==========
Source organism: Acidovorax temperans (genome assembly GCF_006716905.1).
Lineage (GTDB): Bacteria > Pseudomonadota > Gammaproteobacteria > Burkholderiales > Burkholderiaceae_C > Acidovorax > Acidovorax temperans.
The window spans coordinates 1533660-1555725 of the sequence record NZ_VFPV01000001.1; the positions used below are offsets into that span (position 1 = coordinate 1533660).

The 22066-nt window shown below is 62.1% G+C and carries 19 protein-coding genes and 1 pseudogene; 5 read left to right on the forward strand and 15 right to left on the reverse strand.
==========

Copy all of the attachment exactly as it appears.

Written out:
Source organism: Acidovorax temperans (genome assembly GCF_006716905.1).
Lineage (GTDB): Bacteria > Pseudomonadota > Gammaproteobacteria > Burkholderiales > Burkholderiaceae_C > Acidovorax > Acidovorax temperans.
The window spans coordinates 1533660-1555725 of the sequence record NZ_VFPV01000001.1; the positions used below are offsets into that span (position 1 = coordinate 1533660).

The 22066-nt window shown below is 62.1% G+C and carries 19 protein-coding genes and 1 pseudogene; 5 read left to right on the forward strand and 15 right to left on the reverse strand.